# Ideas for a Thesis

1. Apr 5, 2013

### Jimmy84

Im majoring in physics, and I would highly appreciate some ideas and some orientation about what I'm getting into.

Im beginning the third year of the major and I need ideas for a thesis. I consider that the thesis could take around 2 years.

I have been teaching myself the main subjects about the math major. Analysis, Abstract Algebra, Topology and some Functional Analysis. Im still in the process of studying these subjects.
Eventually I would like to study some Differential Geometry, some Algebraic Topology, and Quantum Mechanics as well.

The fields that I'm interested in per suing, "not now but in the future", are Topological quantum field theory and Gauge Theory I'm also interested in Category theory.

I would kindly appreciate any suggestion or idea about any possible undergraduate problems in those areas or in related areas.

Thanks.

2. Apr 5, 2013

### Jorriss

Ultimately an undergraduate research project will require you to work with a faculty member in your department or a related department.

I would recommend looking into people have research you might interested in and contacting them.

3. Apr 5, 2013

### micromass

Staff Emeritus
You should really talk to a few of your professors. You'll have to cooperate with them eventually.
Asking for a topic to strangers on the internet is a weird thing to do.

4. Apr 5, 2013

### Jimmy84

I understand. I just feel that I must be oriented beforehand about the subjects that I would like to study in the future and how to get there.

I would also like to propose a subject first, in order to have more freedom to per sue the direction that I would like to take.

5. Apr 5, 2013

### Jorriss

Ok. What subjects have you liked so far?

Why are you interested in topological QFT if you havent studied Quantum mechanics?

Last edited: Apr 5, 2013
6. Apr 7, 2013

### Jimmy84

My interest is mainly in mathematics, and in mathematical physics.

About mathematics, there are many subjects that I personally enjoy, but I cant follow them all at the same rate, and that is why I would like to select early some area to focus on.

I planned to teach myself some math major subjects such as abstract algebra, topology, differential geometry and functional analysis

I personally enjoy abstract algebra, and I wish to be able to learn later subjects like Algebraic Geometry, Homological Algebra, Categories, Algebraic Topology, Knot Theory, because I find these subjects interesting, and I would like to learn about them only because of personal interest.

Topological QFT as far as I know, has to do with many mathematical subjects that I'm interested about, and I find axiomatic approaches to QFT intriguing. Furthermore Im interested in the possibility of maybe doing research in quantum computing. There are some papers that point to some applications of TQFT in quantum computing, though there is few research being done relating TQFT and quantum computing as far as I know, perhaps because TQFT is not a mainstream subject.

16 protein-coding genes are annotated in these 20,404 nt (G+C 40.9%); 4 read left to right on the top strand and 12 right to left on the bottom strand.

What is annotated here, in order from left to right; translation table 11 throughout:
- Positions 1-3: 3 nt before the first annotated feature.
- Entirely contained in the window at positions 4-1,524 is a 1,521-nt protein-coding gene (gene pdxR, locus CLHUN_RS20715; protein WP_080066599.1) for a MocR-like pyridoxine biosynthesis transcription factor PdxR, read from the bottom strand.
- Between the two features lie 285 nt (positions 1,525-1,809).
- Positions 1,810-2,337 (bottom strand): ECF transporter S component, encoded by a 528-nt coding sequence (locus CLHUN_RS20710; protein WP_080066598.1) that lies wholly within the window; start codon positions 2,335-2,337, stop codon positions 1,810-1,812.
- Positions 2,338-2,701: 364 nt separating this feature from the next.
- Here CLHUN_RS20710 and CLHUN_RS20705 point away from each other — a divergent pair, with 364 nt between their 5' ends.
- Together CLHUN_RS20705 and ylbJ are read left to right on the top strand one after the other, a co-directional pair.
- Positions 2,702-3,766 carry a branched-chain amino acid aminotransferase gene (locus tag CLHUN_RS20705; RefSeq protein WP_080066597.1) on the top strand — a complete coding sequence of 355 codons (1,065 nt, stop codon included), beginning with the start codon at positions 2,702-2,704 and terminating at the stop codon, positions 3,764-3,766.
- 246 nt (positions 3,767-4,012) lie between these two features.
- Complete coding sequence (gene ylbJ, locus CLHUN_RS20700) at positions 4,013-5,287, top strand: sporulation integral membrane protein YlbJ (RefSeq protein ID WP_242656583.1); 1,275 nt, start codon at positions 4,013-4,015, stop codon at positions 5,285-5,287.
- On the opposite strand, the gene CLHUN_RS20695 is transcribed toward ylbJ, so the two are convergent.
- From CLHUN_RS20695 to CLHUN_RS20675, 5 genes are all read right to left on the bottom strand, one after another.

The subject I'm envisioning for the thesis does not has to do directly with TQFT but for a future access to that area. Im also considering subjects as quantum mechanics or classical mechanics for the thesis, but I would love doing something that would give me some access to per sue QFT or Mathematical physics.

I would like to have an idea for instance, whether there are plenty of accessible problems in subjects such as manifolds, bundles, lie groups, gauge transformations, general/algebraic topology, abstract algebra in undergraduates physics , or whether problems relating to those subjects are scarce and unaccessible to undergraduates.

Thanks.

Last edited: Apr 7, 2013
7. Apr 7, 2013

### espen180

I think it would be possible for you to learn about TQFT for a thesis, but not to do research.
If you work hard and learn the neccesary manifold theory and differential geometry, it might be realistic for you to learn, for example, about Chern-Simmons theory, which is a Schwarz type TQFT with a rich supply of mathematics. However, I wouldn't call this undergraduate physics...

There is a wonderful little book by Kock: "Frobenius algebras and 2D Topological Quantum Field Theories", which completely characterises the 2D case. Maybe you should read this first to see if you like it. It you manage to get through it, there are papers by people like John Baez and Jacob Lurie about higher-dimensional TQFTs.

Since you are interested in this kind of thing, you must have seen the definition of an n-dimensional TQFT as a functor $\mathrm{Bord}_n^S\rightarrow \mathrm{Hilb}$ satisfying some axioms, so you realize that cobordism theory is a big part of TQFTs, so understanding $\mathrm{Bord}_n^S$ should be your goal after reading Kock's book. The neccesary prerequisite material for this is contained in the following books:
- "Differential Topology" - Hirsch
- "Morse Theory" - Milnor
- "From Calculus to Cohomology" by Madsen and Tornehave
- "A concise course in Algebraic Topology" by Peter May

There is a ton of math to get through to study this, but you can do it if you work hard. Once you learn some category theory, the nLab is a very valuable source of information about these things as well. http://ncatlab.org/nlab/show/HomePage

Last edited: Apr 7, 2013
8. Apr 7, 2013